Summary: A sermon about humility.
“The Humble are Lifted Up”
Last weekend, I read a post on Facebook by an old classmate from high school.
It said that another classmate--named Sean Hodge--had passed away.
It took me a minute or two, but I remembered Sean.
I hadn’t known him very well.
He was a year ahead of me in school.
The last image I have of Sean is as a young (and what I interpreted as a bit of a cocky) high school kid walking home from school with a smirk on his face after getting off the school bus.
I haven’t seen him since.
That image seems like it could have been yesterday.
It’s frozen in time.
But, it was not yesterday; it was a little over 30 years ago.
And now he is dead.
He died of a sudden heart attack.
It really hit me.
Life is just a vapor.
And the older I get, the more this becomes a reality.
Sean’s death has been bothering me all week.
In any event, I was unaware that I was a friend of Sean’s on Facebook.
So, I went to his profile and started reading about his life.
I could see he was married to a girl who had graduated in my class.
Sean had a beautiful, happy family—two teenage girls.
I tried to find out what he did for a living, but he hadn’t written anything about it.
I looked to see where he went to college; all it said was that he graduated with his undergraduate degree from Colorado State.
It was only when the obituary came out that I read that Sean had then gone on to graduate from a prestigious medical school and had been practicing as a doctor for the past 20 years.
Why did Sean not list his doctoral work on his profile?
Why did he not say he was a doctor?
Why didn’t he use his status to brag to the world.
I mentioned this to his best friend.
His answer was “That’s because Sean was so much more than a doctor.”
One comment about Sean in the obituary stood out to me. It said: “He was interested in a wide range of issues and was always ready to discuss and argue for his perspective of favoring the underprivileged and less fortunate.”
What a humble guy--that kid walking home from school with a smirk on his face turned out to be—not cocky at all; the exact opposite actually.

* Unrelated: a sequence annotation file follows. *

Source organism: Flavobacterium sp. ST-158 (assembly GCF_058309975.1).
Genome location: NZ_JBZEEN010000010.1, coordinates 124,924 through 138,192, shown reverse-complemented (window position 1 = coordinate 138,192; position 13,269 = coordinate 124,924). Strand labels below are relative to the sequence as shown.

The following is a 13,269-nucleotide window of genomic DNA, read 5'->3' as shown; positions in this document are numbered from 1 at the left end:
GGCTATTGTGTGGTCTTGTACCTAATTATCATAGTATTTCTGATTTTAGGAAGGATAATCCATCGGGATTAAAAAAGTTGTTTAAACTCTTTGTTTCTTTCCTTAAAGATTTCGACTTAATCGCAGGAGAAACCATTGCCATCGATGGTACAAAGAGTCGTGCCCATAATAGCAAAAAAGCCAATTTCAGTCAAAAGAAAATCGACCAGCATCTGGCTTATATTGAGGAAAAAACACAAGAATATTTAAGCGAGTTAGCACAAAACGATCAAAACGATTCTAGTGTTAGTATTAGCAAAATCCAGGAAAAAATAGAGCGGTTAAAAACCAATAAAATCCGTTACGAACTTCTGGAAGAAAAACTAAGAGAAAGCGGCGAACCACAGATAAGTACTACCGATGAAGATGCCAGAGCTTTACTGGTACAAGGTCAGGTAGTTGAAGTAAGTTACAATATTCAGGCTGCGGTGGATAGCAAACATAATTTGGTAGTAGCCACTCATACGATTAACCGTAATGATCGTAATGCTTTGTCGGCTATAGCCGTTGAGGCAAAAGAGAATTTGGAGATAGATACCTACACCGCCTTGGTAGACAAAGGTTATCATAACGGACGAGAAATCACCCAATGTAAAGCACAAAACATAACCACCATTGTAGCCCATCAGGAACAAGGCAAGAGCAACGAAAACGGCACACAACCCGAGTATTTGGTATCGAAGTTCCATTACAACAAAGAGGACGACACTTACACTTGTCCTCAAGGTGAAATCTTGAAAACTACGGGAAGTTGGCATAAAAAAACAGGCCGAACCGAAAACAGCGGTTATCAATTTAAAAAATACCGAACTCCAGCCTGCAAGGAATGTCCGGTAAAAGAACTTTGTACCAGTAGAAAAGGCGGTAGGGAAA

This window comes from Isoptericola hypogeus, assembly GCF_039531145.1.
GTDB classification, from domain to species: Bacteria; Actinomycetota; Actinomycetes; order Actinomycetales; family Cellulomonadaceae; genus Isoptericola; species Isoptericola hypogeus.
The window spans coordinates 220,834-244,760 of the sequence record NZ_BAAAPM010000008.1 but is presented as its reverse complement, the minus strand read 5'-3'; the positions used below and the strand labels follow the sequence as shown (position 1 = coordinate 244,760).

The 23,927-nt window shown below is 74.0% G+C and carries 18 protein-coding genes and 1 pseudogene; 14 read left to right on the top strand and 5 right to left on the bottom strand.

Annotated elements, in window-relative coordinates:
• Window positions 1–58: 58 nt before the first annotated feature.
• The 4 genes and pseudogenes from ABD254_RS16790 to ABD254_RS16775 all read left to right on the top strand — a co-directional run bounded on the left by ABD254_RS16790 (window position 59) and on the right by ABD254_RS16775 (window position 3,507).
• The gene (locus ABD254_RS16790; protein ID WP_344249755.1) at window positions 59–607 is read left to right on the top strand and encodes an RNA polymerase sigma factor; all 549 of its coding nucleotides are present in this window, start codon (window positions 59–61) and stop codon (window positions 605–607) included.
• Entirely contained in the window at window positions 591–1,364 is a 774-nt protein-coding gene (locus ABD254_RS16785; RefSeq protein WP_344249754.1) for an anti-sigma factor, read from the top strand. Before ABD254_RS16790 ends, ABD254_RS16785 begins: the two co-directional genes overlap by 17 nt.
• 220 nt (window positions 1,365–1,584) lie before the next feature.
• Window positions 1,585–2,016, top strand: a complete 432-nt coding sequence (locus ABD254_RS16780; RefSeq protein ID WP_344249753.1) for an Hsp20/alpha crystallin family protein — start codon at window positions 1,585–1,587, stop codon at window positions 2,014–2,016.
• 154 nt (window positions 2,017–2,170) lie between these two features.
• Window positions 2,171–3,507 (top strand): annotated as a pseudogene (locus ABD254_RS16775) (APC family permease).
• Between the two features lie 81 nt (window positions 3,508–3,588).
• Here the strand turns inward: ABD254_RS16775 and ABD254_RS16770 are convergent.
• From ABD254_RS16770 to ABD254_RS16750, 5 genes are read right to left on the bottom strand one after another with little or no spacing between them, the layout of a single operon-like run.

I wonder how often we misread other people?
I wonder how often we assume the worst about someone, just because we haven’t taken the time to get to know them?
Sean was a quiet kid, a year older than me.
He did always appear to have a smirk on his face.
So, I figured he was full of himself.
But one of his friends who knew him well in high school wrote: “Sean taught me to respect quiet, smart people.”
So, that’s what Sean was.
He was a quiet, smart person.
A uniquely humble guy who cared deeply about the underprivileged and less fortunate.
You know, the Bible talks a lot about the humble and the underprivileged and the less fortunate.
And sometimes, I think, we might take it for granted that a person has to be underprivileged in order to be humble.
But that’s not really true, is it?
In any event, for 2,000 years people have been asking the question: “Why did God choose Mary to be the mother of His Son?”
Could it be that her qualifications were that she was humble, she loved God, and she was willing to offer herself completely to God’s will?
Legend has it that Mary was not the first person to be asked by God to bear His Son, but rather she was the first person to say “Yes.”
There is no way we can know if this is true, but let’s imagine it is for a moment.
How many others did Gabriel approach before Mary?
How many others said, “You are out of your mind!!!”
How many others were not willing to take the risk?
How many others turned down the privilege of giving birth to the Kingdom of God?
How many others said “No” before Mary said “Yes”?
Mary said “Yes” to God Who wanted to dwell within and through her.
And in a very real sense, this is the same thing God asks of us.
God doesn’t just want to be “with us;” God wants to be within us—distinct yet inseparable!!!
This is what Mary’s “Yes” was about.
She said “Yes” to being a vessel for the divine and the holy.
She was given a choice to allow God to work through her and she said “Yes.”
The same is true for Moses, Deborah, Elijah, Esther, Isaiah…